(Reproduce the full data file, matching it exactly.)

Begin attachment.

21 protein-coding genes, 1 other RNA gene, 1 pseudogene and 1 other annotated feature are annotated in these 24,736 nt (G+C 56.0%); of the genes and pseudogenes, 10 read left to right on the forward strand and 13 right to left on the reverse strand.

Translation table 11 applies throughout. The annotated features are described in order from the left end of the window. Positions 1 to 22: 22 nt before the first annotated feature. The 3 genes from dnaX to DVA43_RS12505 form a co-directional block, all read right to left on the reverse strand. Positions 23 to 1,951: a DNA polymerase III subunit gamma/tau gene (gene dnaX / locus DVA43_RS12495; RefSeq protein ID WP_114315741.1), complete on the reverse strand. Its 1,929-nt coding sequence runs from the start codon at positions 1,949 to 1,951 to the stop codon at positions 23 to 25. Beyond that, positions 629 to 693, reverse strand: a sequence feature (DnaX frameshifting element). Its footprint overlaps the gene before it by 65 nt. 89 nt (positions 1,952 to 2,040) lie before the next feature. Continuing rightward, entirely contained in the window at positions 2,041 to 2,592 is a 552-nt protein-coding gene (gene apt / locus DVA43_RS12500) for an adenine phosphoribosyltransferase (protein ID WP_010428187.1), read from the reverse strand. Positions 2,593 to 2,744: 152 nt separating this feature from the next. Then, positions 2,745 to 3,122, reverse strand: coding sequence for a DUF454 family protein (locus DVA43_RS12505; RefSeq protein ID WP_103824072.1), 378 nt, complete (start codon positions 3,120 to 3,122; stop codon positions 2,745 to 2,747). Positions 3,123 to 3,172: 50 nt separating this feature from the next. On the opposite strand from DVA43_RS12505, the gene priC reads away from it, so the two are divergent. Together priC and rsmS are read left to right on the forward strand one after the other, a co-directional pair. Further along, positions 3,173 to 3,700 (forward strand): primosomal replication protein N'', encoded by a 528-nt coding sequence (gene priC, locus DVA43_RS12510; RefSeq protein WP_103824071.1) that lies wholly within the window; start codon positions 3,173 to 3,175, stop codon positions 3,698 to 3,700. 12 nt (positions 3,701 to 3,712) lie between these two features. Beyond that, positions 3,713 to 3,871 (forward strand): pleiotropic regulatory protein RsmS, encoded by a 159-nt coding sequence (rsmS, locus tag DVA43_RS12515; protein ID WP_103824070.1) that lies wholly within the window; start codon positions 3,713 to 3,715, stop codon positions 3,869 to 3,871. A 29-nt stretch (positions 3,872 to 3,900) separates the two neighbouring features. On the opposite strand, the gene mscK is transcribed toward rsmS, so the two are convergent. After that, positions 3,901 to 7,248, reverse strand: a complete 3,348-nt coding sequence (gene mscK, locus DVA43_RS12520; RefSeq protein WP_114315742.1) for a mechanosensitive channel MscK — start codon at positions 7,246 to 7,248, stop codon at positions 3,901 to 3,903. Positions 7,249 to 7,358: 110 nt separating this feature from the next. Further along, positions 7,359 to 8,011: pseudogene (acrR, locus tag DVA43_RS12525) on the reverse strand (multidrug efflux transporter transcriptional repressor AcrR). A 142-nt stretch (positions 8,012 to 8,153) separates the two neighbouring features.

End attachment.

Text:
21 protein-coding genes, 1 other RNA gene, 1 pseudogene and 1 other annotated feature are annotated in these 24,736 nt (G+C 56.0%); of the genes and pseudogenes, 10 read left to right on the forward strand and 13 right to left on the reverse strand.

Translation table 11 applies throughout. The annotated features are described in order from the left end of the window. Positions 1 to 22: 22 nt before the first annotated feature. The 3 genes from dnaX to DVA43_RS12505 form a co-directional block, all read right to left on the reverse strand. Positions 23 to 1,951: a DNA polymerase III subunit gamma/tau gene (gene dnaX / locus DVA43_RS12495; RefSeq protein ID WP_114315741.1), complete on the reverse strand. Its 1,929-nt coding sequence runs from the start codon at positions 1,949 to 1,951 to the stop codon at positions 23 to 25. Beyond that, positions 629 to 693, reverse strand: a sequence feature (DnaX frameshifting element). Its footprint overlaps the gene before it by 65 nt. 89 nt (positions 1,952 to 2,040) lie before the next feature. Continuing rightward, entirely contained in the window at positions 2,041 to 2,592 is a 552-nt protein-coding gene (gene apt / locus DVA43_RS12500) for an adenine phosphoribosyltransferase (protein ID WP_010428187.1), read from the reverse strand. Positions 2,593 to 2,744: 152 nt separating this feature from the next. Then, positions 2,745 to 3,122, reverse strand: coding sequence for a DUF454 family protein (locus DVA43_RS12505; RefSeq protein ID WP_103824072.1), 378 nt, complete (start codon positions 3,120 to 3,122; stop codon positions 2,745 to 2,747). Positions 3,123 to 3,172: 50 nt separating this feature from the next. On the opposite strand from DVA43_RS12505, the gene priC reads away from it, so the two are divergent. Together priC and rsmS are read left to right on the forward strand one after the other, a co-directional pair. Further along, positions 3,173 to 3,700 (forward strand): primosomal replication protein N'', encoded by a 528-nt coding sequence (gene priC, locus DVA43_RS12510; RefSeq protein WP_103824071.1) that lies wholly within the window; start codon positions 3,173 to 3,175, stop codon positions 3,698 to 3,700. 12 nt (positions 3,701 to 3,712) lie between these two features. Beyond that, positions 3,713 to 3,871 (forward strand): pleiotropic regulatory protein RsmS, encoded by a 159-nt coding sequence (rsmS, locus tag DVA43_RS12515; protein ID WP_103824070.1) that lies wholly within the window; start codon positions 3,713 to 3,715, stop codon positions 3,869 to 3,871. A 29-nt stretch (positions 3,872 to 3,900) separates the two neighbouring features. On the opposite strand, the gene mscK is transcribed toward rsmS, so the two are convergent. After that, positions 3,901 to 7,248, reverse strand: a complete 3,348-nt coding sequence (gene mscK, locus DVA43_RS12520; RefSeq protein WP_114315742.1) for a mechanosensitive channel MscK — start codon at positions 7,246 to 7,248, stop codon at positions 3,901 to 3,903. Positions 7,249 to 7,358: 110 nt separating this feature from the next. Further along, positions 7,359 to 8,011: pseudogene (acrR, locus tag DVA43_RS12525) on the reverse strand (multidrug efflux transporter transcriptional repressor AcrR). A 142-nt stretch (positions 8,012 to 8,153) separates the two neighbouring features.